Just want to sew.
The difficulty of all this travel and teaching about sewing is that I have no time to do any myself. I know that the summer is the travel/teaching season, and I’m winding down, and I have all fall to recuperate and focus on some of my own work in the studio, but after returning from the ASG conference in Arlington, knowing I had only about a 48 hour turn around, I absolutely had to sew something other wise I was going to wilt.
I wanted to sew something quick, yet meaningful. Handwoven fabrics by nature to not ensure a quick experience, nor should they, but there were two scarves I’d just woven laying on the cutting table awaiting tags, and I just couldn’t help myself.
A top. A summer top. The summer is almost over, but if you can believe this, in all the garments I’ve made over my 35 years of sewing handwoven garments, I can’t recall every making a top for me. I sold some oversized ones as was the style back when I did craft fairs in the 80′s, but nothing stylish and current.
First I had to decide on what I wanted for the center front.
Then came the layout. Of course these scarves are only 10 inches wide, and of course with the addition of seam allowances they aren’t wide enough to go around me completely. So I did my usual neat trick of butting the selvedge of an additional scrap up against the area where I need extra.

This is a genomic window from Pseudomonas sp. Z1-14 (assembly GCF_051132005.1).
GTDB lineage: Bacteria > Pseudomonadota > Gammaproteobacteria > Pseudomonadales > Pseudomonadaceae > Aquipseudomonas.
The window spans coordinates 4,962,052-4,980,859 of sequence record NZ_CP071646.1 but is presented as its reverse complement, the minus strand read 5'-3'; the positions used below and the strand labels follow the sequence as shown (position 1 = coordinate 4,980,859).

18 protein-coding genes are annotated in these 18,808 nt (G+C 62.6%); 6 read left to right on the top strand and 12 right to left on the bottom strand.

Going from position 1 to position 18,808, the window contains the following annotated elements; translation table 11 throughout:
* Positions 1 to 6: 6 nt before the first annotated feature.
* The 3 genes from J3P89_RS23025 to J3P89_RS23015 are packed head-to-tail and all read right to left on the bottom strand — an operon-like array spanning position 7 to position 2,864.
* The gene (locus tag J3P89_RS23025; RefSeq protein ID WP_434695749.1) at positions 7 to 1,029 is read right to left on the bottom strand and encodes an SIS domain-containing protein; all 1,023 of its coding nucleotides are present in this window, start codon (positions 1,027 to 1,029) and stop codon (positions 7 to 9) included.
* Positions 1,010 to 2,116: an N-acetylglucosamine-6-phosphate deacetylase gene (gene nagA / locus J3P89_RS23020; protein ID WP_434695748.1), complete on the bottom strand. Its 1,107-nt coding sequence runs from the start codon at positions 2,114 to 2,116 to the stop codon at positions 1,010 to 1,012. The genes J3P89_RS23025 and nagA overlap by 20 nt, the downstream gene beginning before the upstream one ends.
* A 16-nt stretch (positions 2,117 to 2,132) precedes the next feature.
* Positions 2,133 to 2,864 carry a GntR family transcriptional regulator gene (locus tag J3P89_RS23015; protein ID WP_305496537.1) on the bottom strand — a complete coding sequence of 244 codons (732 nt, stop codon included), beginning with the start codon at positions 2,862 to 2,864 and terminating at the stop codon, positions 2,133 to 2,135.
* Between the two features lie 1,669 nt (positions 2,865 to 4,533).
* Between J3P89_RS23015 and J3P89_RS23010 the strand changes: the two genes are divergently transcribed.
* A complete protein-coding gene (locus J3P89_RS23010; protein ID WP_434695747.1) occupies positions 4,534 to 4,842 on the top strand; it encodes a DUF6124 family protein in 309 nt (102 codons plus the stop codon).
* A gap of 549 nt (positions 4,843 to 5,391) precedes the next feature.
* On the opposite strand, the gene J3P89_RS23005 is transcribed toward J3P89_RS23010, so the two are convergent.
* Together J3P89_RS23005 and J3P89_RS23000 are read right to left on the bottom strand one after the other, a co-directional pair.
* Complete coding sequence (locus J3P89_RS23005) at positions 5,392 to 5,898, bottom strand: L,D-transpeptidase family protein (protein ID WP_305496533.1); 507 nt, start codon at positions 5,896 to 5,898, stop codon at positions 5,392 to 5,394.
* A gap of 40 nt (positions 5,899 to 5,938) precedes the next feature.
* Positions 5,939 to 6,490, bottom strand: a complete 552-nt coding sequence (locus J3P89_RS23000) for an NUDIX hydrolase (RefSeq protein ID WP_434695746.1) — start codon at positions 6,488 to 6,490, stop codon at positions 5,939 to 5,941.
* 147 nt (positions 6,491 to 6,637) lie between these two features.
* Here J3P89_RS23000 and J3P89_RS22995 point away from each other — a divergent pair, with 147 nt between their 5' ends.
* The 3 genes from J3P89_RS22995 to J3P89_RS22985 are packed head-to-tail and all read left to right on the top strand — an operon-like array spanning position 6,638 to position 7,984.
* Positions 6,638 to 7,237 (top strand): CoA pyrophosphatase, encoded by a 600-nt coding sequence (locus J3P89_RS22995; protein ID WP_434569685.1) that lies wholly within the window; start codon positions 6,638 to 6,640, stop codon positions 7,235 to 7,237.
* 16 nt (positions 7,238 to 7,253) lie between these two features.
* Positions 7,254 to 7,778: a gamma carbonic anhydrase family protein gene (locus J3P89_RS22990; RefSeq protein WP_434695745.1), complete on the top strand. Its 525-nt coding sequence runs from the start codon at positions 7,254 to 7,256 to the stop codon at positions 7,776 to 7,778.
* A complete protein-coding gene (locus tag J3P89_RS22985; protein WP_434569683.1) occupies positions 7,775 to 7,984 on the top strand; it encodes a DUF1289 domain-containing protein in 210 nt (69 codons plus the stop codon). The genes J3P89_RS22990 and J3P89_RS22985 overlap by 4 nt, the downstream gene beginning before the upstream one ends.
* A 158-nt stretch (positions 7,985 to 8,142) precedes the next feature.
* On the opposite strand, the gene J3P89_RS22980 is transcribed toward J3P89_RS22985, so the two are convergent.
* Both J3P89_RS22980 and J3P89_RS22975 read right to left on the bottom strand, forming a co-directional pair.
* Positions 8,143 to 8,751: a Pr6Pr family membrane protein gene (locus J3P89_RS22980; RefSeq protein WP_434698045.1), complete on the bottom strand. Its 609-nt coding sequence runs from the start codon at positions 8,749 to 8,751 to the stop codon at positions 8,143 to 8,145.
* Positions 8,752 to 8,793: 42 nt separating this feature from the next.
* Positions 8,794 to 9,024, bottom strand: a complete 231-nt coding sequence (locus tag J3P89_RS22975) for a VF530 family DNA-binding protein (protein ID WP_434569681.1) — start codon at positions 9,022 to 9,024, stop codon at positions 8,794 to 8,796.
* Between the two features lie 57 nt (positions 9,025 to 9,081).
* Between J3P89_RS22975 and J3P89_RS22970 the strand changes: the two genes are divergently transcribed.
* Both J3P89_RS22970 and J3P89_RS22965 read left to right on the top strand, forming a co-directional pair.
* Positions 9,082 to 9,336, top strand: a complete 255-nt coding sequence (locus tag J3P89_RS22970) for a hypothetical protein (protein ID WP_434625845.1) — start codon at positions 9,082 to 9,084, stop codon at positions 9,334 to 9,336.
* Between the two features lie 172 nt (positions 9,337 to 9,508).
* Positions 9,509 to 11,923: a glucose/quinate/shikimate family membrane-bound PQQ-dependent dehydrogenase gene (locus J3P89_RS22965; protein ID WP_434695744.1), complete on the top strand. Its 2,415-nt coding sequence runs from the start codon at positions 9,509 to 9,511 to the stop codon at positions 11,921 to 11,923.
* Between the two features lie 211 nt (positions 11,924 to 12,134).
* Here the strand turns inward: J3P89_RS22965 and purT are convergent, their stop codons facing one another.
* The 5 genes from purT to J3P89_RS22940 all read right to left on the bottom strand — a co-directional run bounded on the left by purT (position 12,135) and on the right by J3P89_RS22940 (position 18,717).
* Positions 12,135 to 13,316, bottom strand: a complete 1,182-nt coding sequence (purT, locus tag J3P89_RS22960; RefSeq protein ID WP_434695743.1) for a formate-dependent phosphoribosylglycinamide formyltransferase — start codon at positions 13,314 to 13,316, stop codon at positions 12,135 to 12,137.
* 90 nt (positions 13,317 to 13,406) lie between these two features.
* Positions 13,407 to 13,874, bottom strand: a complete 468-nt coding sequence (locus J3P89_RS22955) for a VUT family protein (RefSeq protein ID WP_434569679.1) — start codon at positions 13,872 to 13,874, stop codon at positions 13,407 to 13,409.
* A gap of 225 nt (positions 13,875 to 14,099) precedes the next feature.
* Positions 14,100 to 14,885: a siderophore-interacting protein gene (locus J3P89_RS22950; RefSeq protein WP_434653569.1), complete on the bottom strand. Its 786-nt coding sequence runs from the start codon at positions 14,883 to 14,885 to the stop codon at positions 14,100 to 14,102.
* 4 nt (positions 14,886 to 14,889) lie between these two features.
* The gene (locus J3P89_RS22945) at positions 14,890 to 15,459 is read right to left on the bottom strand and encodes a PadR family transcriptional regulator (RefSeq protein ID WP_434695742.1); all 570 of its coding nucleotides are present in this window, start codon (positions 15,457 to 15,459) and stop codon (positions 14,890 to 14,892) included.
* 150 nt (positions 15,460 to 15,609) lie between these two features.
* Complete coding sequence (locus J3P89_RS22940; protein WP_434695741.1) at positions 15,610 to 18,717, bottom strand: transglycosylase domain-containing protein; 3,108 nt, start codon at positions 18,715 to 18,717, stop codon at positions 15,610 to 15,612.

I whipped together the edges to hold everything in place.
I transferred the markings to each panel with tailor’s tacks, particularly the front and back center seamlines. I wanted to take advantage of the finished selvedge, even though the seamline was shaped.
I carefully spliced the selvedges of the small added on scraps at the upper and lower side seams.
I fused 3/8″ crosswise cut strips of poly tricot onto the perimeter of the wrong side of each garment section. Though this is mostly a warp face structure, plain weave with supplemental ribbons, the content is mostly slippery rayon and unraveling would have been an issue as I worked on the neck and armhole edges.
I assembled the garment while I was at Peters Valley, it was great fun to sit in the evenings in the studio, and sew with the rest of the students, always available to answer questions of course, but really de-stressing and gentle on the soul. I used bias cut nylon tricot to finish off the neck and armhole edges, turning to the inside.
And so, now I have a lovely top to wear…